Canada and Maldives are the most recent countries committed to tackle marine plastic pollution in the ocean through UN Environment’s Clean Seas Campaign.
The Volvo Ocean Race, a 45,000-nautical race, is partnering with UN Environment to raise awareness on marine pollution by naming one of its boats after the Campaign’s slogan, ‘Turn the Tide on Plastic’ and hosting six ocean summits throughout the race.
12 September 2017: Canada and Maldives have joined UN Environment’s Clean Seas Campaign to eliminate marine litter, bringing the total number of countries to 26. The Campaign aims to engage governments, the private sector, civil society and the public in tackling the causes of marine litter by targeting the production and consumption of non-recoverable and single-use plastic.
According to UN Environment, plastics make up 90% of litter in oceans, with over 8 million tonnes of plastic ending up in the world’s oceans each year. UN Environment launched the Clean Seas Campaign in February 2017. The Campaign calls on governments, industry and citizens to end single-use plastic and eliminate microplastics in cosmetics within the next five years.
Canada, which has the world’s longest coastline, has committed to prevent pollution, research the impacts of microplastics in the aquatic environment and biota and provide funding for community-based programs to tackle marine plastics, such as coastal cleanups. The Government of Canada has already published regulations that prohibit the manufacture, import and sale of toiletries that contain plastic microbeads. Jonathan Wilkinson, Parliamentary Secretary to the Minister of Environment and Climate Change Canada, stressed Canada’s “resolve to protect and enhance Canada’s coastlines and its oceans” and play a leadership role in addressing environmental concerns. The Government of Canada announced the commitment during the World Environmental Education Congress.
Maldives committed to a national campaign to raise awareness on and reduce single-use plastics as well as to reduce and collect plastics already in the ocean. Maldives pledged its commitment to the campaign at the Second Forum of Ministers and Environment Authorities, which highlighted the need to address marine litter and microplastics. In the Asia-Pacific region, which accounts for 60 to 70% of ocean plastic pollution, Indonesia, Kiribati and the Philippines have already committed to the Campaign.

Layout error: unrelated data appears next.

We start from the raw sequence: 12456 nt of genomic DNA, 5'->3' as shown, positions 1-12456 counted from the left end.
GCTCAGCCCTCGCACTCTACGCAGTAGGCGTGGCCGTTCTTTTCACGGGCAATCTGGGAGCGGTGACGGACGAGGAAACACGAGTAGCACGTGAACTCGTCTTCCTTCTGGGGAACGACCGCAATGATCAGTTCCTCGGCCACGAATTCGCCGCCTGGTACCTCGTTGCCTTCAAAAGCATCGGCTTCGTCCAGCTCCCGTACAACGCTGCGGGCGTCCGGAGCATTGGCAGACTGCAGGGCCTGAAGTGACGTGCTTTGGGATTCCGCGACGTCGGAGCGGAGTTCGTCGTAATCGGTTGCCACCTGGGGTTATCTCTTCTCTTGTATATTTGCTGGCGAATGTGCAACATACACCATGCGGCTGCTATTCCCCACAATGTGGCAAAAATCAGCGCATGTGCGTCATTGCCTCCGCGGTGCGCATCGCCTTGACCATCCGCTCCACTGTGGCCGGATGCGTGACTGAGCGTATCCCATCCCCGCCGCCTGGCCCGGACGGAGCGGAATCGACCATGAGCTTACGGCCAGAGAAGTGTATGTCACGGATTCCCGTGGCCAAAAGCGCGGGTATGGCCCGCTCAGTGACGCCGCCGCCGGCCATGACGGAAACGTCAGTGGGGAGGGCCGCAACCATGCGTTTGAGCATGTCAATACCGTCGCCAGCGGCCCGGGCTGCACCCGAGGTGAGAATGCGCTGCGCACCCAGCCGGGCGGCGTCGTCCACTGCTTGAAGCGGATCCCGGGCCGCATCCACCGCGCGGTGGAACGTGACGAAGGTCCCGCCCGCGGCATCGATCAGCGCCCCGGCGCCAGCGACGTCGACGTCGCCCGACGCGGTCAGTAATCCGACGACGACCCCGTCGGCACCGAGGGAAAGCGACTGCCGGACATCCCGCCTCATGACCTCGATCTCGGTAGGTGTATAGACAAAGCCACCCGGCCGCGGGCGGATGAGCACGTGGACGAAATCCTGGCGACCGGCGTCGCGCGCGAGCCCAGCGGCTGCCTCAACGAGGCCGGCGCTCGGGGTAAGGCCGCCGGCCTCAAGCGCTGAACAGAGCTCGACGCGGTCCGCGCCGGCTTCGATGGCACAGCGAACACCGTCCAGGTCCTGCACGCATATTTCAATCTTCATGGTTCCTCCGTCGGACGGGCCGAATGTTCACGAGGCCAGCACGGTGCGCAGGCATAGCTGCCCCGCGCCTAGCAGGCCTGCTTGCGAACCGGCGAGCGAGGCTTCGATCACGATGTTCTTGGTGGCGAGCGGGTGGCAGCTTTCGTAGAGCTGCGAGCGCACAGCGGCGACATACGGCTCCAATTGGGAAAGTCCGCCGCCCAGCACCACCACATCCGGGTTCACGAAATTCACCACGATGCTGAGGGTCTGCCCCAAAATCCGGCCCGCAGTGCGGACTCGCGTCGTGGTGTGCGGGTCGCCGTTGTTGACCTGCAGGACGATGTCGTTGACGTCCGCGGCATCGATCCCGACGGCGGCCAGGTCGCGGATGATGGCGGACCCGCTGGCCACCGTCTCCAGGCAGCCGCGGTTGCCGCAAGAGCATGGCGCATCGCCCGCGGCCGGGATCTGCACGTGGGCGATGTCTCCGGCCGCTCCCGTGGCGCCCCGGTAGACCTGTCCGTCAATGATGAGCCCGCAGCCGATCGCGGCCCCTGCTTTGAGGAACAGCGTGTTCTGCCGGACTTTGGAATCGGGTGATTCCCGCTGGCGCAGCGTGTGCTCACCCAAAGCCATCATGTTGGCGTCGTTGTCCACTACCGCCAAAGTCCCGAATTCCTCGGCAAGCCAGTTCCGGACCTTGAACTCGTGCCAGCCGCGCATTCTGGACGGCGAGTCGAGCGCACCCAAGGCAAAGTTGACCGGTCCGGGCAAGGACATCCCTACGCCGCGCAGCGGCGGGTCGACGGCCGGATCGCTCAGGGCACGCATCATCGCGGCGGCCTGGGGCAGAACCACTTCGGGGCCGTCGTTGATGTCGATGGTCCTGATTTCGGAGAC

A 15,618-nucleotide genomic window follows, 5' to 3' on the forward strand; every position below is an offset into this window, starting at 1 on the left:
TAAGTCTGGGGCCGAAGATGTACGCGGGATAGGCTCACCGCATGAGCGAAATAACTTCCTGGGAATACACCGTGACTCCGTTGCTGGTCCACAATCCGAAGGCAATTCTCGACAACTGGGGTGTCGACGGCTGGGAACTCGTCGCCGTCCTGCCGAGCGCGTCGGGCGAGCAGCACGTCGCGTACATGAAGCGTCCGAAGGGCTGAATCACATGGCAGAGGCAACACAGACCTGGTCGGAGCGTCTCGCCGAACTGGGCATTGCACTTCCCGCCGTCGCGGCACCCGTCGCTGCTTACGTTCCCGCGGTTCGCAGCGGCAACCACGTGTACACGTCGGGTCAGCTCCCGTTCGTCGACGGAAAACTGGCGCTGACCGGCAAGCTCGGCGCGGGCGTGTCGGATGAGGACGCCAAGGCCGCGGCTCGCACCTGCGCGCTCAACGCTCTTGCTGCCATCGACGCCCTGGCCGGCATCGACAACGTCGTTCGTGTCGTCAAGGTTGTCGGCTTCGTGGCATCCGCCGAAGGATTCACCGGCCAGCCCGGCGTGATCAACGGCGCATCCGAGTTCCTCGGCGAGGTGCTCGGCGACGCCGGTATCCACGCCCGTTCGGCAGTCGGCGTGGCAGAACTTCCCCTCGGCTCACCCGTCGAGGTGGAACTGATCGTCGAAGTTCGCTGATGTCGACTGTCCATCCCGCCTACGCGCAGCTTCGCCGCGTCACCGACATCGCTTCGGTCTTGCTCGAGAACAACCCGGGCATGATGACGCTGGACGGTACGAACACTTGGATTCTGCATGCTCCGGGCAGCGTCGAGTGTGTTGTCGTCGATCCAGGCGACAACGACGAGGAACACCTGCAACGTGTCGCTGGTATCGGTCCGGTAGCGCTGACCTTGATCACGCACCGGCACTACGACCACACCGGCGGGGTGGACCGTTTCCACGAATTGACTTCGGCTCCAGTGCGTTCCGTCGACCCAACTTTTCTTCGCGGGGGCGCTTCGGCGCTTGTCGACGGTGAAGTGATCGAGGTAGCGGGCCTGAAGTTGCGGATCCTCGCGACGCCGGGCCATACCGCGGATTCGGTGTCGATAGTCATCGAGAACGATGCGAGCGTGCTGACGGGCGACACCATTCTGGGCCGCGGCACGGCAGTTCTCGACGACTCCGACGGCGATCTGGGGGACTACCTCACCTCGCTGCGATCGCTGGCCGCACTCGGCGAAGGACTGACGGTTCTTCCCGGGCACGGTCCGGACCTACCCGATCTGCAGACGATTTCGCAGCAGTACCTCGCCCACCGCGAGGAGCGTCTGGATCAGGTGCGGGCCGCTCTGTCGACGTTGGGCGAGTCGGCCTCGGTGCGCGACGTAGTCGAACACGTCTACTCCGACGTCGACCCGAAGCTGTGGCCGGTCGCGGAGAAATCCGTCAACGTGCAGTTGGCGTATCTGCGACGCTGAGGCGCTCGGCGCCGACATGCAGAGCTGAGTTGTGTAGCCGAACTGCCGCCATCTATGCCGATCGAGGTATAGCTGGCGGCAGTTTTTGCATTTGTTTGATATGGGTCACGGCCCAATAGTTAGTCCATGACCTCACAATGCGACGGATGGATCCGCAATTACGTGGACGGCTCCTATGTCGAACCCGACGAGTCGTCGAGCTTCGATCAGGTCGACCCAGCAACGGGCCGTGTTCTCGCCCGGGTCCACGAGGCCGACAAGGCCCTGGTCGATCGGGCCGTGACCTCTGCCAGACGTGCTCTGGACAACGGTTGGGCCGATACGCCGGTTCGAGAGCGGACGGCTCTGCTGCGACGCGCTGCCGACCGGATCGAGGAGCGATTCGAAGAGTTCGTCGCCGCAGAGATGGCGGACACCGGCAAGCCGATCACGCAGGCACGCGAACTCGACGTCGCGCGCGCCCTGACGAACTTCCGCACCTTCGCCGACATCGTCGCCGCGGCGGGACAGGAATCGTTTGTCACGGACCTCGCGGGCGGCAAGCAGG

Kenya banned plastic bags with a law that imposes fines or jail time on anyone caught producing, selling or using plastic bags.
Kenya has also banned plastic bags, with a law that imposes fines or jail time on anyone caught producing, selling or using plastic bags. Other countries that have previously announced commitments to the Campaign include Belgium, Costa Rica, France, Grenada, Norway, Panama, Rwanda, Saint Lucia, Sierra Leone, Sweden and Uruguay.
Also on efforts to reduce plastic in the oceans, the Volvo Ocean Race is partnering with UN Environment on the 2017-18 edition of the race. One of the Volvo Ocean’s 65 boats will race under the Campaign’s name, ‘Turn the Tide on Plastic,’ with the aim of raising awareness on plastic waste in the oceans. British Dee Caffari, the first woman to sail solo, non-stop, around the world in both directions, will captain the ‘Turn the Tide on Plastic’ boat during the 45,000-nautical mile race. The race crosses four oceans, touches six continents and visits 12 host cities, six of which will host ocean summits to bring together stakeholders to address marine pollution. [UNEP Press Release on Canada] [UNEP Press Release on Maldives] [UNEP Press Release on Volvo Ocean Boat] [UNEP Press Release on Online Course on Marine Litter] [Volvo Ocean Race] [Clean Seas Campaign Website] [SDG Knowledge Hub Story on Ocean Commitments]